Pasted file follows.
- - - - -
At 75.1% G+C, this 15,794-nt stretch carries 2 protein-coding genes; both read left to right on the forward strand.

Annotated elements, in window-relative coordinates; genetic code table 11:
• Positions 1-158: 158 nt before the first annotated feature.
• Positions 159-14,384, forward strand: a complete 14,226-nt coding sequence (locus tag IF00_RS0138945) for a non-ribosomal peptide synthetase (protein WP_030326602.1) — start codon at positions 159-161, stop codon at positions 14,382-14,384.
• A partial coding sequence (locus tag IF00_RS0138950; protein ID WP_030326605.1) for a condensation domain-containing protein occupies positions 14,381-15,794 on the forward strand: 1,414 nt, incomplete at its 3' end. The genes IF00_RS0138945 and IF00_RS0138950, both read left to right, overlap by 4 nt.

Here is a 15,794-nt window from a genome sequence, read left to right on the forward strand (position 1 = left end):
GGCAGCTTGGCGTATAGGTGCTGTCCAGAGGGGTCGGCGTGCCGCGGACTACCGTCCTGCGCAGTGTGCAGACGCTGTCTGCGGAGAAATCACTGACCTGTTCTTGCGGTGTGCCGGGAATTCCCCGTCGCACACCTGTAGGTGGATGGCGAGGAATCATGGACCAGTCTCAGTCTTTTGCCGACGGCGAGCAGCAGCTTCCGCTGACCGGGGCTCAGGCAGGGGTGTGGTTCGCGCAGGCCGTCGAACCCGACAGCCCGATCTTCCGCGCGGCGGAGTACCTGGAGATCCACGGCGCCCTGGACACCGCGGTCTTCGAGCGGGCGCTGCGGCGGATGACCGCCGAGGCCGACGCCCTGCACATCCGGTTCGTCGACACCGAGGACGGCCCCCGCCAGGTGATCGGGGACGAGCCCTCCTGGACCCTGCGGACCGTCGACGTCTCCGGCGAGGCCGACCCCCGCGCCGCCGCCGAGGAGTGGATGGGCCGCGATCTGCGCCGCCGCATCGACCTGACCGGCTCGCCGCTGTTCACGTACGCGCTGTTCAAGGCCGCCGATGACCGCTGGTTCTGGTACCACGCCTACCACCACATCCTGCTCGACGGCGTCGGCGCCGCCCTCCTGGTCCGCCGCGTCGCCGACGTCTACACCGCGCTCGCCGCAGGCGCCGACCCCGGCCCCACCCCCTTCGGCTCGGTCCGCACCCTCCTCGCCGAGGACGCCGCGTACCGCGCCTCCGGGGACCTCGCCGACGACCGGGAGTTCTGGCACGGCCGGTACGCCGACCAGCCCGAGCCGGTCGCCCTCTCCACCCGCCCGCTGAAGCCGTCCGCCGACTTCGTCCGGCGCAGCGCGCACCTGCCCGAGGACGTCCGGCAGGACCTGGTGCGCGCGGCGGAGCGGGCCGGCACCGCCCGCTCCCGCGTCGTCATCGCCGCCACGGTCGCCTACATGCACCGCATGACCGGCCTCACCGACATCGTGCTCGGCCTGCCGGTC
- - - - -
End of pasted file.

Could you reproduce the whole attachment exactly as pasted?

At 75.1% G+C, this 15,794-nt stretch carries 2 protein-coding genes; both read left to right on the forward strand.

Annotated elements, in window-relative coordinates; genetic code table 11:
• Positions 1-158: 158 nt before the first annotated feature.
• Positions 159-14,384, forward strand: a complete 14,226-nt coding sequence (locus tag IF00_RS0138945) for a non-ribosomal peptide synthetase (protein WP_030326602.1) — start codon at positions 159-161, stop codon at positions 14,382-14,384.
• A partial coding sequence (locus tag IF00_RS0138950; protein ID WP_030326605.1) for a condensation domain-containing protein occupies positions 14,381-15,794 on the forward strand: 1,414 nt, incomplete at its 3' end. The genes IF00_RS0138945 and IF00_RS0138950, both read left to right, overlap by 4 nt.

Here is a 15,794-nt window from a genome sequence, read left to right on the forward strand (position 1 = left end):
GGCAGCTTGGCGTATAGGTGCTGTCCAGAGGGGTCGGCGTGCCGCGGACTACCGTCCTGCGCAGTGTGCAGACGCTGTCTGCGGAGAAATCACTGACCTGTTCTTGCGGTGTGCCGGGAATTCCCCGTCGCACACCTGTAGGTGGATGGCGAGGAATCATGGACCAGTCTCAGTCTTTTGCCGACGGCGAGCAGCAGCTTCCGCTGACCGGGGCTCAGGCAGGGGTGTGGTTCGCGCAGGCCGTCGAACCCGACAGCCCGATCTTCCGCGCGGCGGAGTACCTGGAGATCCACGGCGCCCTGGACACCGCGGTCTTCGAGCGGGCGCTGCGGCGGATGACCGCCGAGGCCGACGCCCTGCACATCCGGTTCGTCGACACCGAGGACGGCCCCCGCCAGGTGATCGGGGACGAGCCCTCCTGGACCCTGCGGACCGTCGACGTCTCCGGCGAGGCCGACCCCCGCGCCGCCGCCGAGGAGTGGATGGGCCGCGATCTGCGCCGCCGCATCGACCTGACCGGCTCGCCGCTGTTCACGTACGCGCTGTTCAAGGCCGCCGATGACCGCTGGTTCTGGTACCACGCCTACCACCACATCCTGCTCGACGGCGTCGGCGCCGCCCTCCTGGTCCGCCGCGTCGCCGACGTCTACACCGCGCTCGCCGCAGGCGCCGACCCCGGCCCCACCCCCTTCGGCTCGGTCCGCACCCTCCTCGCCGAGGACGCCGCGTACCGCGCCTCCGGGGACCTCGCCGACGACCGGGAGTTCTGGCACGGCCGGTACGCCGACCAGCCCGAGCCGGTCGCCCTCTCCACCCGCCCGCTGAAGCCGTCCGCCGACTTCGTCCGGCGCAGCGCGCACCTGCCCGAGGACGTCCGGCAGGACCTGGTGCGCGCGGCGGAGCGGGCCGGCACCGCCCGCTCCCGCGTCGTCATCGCCGCCACGGTCGCCTACATGCACCGCATGACCGGCCTCACCGACATCGTGCTCGGCCTGCCGGTC